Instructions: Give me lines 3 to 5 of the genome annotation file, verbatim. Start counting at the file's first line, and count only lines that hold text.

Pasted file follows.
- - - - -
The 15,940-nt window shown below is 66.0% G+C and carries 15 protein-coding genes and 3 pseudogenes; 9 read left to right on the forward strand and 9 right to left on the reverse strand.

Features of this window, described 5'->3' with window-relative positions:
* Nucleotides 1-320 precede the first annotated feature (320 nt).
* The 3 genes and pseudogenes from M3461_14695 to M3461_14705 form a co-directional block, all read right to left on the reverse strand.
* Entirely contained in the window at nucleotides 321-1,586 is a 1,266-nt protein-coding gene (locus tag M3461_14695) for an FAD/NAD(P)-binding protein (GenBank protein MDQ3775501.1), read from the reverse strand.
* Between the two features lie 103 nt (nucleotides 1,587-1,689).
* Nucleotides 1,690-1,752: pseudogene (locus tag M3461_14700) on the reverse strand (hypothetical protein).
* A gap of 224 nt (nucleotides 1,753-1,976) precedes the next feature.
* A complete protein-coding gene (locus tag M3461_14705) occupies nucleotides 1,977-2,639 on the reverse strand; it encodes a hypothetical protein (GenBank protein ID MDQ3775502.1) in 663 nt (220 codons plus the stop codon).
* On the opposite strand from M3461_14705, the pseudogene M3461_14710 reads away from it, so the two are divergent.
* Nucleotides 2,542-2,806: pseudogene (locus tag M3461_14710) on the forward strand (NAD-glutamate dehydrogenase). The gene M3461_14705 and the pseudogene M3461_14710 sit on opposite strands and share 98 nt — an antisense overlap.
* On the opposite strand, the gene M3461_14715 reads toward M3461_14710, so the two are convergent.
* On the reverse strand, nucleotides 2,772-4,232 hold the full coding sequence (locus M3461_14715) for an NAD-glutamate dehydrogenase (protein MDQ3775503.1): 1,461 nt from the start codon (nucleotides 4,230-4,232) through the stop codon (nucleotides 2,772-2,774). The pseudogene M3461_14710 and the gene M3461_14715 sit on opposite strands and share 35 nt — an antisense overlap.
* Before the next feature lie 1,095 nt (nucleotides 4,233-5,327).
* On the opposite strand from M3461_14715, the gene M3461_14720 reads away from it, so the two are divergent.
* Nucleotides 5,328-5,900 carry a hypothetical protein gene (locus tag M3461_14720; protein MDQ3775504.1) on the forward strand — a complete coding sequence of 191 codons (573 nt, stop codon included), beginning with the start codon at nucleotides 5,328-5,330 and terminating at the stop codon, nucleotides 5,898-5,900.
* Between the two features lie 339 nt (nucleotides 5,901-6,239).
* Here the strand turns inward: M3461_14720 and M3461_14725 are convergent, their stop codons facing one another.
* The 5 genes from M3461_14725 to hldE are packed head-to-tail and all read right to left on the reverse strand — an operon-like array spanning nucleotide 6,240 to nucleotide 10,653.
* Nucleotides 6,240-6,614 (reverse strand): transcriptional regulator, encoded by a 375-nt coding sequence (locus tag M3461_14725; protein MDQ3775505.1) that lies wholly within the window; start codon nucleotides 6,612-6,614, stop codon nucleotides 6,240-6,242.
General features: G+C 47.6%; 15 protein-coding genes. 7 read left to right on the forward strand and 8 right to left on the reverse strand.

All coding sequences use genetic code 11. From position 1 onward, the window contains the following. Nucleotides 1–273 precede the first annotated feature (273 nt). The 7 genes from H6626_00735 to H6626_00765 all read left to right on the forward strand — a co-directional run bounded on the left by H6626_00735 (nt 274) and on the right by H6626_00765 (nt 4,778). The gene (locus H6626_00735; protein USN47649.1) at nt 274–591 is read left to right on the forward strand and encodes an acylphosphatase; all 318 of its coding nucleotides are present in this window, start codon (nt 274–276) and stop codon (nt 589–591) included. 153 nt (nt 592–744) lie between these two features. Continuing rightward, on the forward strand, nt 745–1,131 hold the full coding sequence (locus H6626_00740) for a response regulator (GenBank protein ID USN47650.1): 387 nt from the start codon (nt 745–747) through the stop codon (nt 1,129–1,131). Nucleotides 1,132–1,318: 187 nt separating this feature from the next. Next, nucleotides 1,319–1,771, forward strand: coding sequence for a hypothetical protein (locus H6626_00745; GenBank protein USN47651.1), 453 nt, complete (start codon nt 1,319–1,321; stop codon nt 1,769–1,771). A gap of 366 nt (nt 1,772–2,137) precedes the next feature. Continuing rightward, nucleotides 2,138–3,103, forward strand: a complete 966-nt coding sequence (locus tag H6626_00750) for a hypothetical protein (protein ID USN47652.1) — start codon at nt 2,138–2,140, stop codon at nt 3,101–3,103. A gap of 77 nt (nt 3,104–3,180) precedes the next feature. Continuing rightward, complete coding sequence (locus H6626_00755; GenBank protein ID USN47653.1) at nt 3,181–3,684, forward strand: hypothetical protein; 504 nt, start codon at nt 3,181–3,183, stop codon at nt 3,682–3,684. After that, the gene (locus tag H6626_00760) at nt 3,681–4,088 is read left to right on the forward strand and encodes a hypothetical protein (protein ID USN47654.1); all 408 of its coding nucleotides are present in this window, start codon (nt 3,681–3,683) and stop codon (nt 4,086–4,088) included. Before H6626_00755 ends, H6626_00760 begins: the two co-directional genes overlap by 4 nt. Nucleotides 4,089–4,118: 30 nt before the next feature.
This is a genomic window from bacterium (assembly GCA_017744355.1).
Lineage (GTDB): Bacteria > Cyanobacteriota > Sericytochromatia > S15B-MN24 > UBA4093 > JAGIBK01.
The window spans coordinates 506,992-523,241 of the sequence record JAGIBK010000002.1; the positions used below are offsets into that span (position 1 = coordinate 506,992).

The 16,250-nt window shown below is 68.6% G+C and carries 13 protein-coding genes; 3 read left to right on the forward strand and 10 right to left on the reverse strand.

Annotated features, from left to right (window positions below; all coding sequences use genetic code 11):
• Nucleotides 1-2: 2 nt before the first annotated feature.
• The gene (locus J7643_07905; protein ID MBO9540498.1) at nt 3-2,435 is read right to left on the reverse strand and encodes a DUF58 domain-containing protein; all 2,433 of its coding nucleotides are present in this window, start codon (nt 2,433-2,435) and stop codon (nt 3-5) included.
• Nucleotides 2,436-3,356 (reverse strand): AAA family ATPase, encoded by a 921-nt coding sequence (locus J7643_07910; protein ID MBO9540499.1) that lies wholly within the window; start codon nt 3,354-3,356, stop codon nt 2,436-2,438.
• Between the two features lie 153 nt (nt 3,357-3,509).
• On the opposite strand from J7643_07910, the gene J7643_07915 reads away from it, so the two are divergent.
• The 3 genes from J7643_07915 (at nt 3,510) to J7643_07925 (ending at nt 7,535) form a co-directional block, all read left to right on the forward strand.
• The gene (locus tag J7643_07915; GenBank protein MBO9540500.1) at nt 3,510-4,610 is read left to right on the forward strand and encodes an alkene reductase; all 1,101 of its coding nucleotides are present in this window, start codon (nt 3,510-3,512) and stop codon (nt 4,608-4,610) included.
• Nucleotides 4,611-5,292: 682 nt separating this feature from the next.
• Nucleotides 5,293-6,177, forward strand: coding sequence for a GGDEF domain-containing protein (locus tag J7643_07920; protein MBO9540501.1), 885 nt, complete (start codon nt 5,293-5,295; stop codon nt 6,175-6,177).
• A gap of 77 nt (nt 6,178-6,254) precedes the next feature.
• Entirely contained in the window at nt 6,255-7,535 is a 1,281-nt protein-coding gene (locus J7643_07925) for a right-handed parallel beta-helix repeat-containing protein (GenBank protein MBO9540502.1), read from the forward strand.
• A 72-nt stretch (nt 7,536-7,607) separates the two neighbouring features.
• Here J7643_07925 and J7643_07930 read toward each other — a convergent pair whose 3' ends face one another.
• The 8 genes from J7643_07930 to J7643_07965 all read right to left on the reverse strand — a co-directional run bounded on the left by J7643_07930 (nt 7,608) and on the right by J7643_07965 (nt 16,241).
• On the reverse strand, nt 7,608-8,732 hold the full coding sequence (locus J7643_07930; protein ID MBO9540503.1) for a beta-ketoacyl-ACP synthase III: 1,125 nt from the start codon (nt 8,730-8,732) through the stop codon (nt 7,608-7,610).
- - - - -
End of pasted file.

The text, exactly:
* Nucleotides 1-320 precede the first annotated feature (320 nt).
* The 3 genes and pseudogenes from M3461_14695 to M3461_14705 form a co-directional block, all read right to left on the reverse strand.
* Entirely contained in the window at nucleotides 321-1,586 is a 1,266-nt protein-coding gene (locus tag M3461_14695) for an FAD/NAD(P)-binding protein (GenBank protein MDQ3775501.1), read from the reverse strand.